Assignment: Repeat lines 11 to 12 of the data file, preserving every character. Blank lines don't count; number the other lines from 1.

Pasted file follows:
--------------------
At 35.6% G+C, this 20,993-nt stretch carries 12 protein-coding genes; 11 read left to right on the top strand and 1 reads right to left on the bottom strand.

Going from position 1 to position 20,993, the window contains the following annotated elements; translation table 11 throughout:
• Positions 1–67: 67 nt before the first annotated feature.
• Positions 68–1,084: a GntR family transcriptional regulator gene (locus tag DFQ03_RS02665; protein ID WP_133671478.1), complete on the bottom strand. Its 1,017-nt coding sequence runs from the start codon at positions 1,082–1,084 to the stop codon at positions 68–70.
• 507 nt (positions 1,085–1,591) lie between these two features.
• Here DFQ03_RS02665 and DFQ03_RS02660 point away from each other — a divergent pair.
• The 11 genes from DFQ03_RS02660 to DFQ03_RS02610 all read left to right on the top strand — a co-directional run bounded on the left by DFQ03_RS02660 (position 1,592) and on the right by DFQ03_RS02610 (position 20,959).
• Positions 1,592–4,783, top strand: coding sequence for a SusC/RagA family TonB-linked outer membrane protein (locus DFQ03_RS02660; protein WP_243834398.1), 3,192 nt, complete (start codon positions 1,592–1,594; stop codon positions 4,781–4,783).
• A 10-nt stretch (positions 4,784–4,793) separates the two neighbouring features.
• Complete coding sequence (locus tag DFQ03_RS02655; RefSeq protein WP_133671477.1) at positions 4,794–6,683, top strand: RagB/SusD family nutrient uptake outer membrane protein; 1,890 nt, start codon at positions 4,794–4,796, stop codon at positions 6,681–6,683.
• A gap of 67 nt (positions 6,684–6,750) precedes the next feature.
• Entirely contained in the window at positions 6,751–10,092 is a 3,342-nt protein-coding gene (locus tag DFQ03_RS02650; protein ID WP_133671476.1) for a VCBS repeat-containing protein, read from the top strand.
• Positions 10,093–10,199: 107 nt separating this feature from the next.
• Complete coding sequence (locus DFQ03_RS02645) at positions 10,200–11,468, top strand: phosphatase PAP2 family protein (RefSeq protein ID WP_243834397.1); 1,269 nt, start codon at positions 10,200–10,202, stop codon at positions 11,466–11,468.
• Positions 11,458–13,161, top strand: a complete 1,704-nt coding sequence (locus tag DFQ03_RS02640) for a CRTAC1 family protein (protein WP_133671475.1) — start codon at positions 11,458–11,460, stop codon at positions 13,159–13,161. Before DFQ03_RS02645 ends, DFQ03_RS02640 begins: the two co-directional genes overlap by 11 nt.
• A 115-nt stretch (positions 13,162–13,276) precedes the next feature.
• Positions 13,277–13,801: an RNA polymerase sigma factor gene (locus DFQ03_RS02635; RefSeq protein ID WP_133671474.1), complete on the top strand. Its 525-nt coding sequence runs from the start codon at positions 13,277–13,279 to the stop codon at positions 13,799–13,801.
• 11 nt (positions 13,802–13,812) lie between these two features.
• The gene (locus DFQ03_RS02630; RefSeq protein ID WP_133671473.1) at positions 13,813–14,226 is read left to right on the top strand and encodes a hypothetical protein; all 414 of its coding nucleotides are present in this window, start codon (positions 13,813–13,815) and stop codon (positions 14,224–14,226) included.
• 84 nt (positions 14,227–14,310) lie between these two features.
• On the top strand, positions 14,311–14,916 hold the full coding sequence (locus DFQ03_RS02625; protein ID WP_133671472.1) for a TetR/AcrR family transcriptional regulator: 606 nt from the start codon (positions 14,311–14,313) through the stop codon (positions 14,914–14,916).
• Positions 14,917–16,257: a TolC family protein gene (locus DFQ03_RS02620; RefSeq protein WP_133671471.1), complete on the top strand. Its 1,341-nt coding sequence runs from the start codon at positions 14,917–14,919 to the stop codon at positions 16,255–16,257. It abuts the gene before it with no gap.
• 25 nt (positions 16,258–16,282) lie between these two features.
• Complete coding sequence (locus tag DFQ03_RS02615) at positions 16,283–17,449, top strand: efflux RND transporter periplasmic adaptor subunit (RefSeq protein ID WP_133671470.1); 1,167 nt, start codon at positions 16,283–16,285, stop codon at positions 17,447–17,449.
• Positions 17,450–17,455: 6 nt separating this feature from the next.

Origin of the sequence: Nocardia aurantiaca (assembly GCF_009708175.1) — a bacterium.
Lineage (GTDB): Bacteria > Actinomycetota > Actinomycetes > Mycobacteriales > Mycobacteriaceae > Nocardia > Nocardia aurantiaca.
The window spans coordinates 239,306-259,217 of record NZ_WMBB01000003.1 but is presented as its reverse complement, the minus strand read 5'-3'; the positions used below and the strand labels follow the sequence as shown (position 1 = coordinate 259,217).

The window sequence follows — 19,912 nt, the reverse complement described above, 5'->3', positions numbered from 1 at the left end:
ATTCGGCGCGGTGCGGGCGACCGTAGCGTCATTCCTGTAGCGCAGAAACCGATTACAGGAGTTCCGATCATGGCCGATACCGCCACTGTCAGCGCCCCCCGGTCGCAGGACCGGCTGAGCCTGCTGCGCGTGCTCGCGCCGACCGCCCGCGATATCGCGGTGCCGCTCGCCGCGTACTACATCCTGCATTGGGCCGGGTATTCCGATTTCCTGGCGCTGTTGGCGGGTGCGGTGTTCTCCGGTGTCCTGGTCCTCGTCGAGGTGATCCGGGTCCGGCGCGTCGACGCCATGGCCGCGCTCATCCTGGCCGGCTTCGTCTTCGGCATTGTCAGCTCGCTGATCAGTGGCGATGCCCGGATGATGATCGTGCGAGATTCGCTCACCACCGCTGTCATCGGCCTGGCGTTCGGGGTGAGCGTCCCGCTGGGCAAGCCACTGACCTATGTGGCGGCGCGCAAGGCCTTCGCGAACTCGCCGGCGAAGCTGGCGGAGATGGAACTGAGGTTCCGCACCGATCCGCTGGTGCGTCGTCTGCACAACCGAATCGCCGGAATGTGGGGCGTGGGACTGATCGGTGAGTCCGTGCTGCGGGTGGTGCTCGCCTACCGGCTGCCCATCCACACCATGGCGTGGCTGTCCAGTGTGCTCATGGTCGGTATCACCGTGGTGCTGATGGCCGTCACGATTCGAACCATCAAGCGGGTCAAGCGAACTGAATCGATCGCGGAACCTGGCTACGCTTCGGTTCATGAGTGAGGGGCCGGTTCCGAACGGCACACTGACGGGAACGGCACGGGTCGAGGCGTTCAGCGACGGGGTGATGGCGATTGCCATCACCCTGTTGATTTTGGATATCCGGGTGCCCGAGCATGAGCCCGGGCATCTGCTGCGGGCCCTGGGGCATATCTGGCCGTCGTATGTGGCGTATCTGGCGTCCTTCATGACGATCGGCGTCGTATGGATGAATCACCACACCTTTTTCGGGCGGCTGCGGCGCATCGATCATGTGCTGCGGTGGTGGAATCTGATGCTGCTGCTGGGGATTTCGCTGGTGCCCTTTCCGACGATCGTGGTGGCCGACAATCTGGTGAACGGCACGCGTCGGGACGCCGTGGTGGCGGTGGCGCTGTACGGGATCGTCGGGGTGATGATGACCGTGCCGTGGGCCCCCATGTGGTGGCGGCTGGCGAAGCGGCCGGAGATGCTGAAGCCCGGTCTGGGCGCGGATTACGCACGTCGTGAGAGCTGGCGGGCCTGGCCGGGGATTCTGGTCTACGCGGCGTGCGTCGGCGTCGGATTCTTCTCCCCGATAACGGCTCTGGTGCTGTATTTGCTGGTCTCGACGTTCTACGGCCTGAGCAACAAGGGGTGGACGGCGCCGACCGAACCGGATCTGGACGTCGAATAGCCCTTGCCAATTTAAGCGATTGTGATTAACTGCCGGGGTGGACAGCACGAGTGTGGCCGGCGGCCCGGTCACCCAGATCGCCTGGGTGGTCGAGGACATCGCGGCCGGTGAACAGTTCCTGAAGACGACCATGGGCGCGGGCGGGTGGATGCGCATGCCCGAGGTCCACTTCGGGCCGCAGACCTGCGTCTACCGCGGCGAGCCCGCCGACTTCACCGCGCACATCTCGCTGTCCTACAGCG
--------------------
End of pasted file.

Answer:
• A gap of 67 nt (positions 6,684–6,750) precedes the next feature.
• Entirely contained in the window at positions 6,751–10,092 is a 3,342-nt protein-coding gene (locus tag DFQ03_RS02650; protein ID WP_133671476.1) for a VCBS repeat-containing protein, read from the top strand.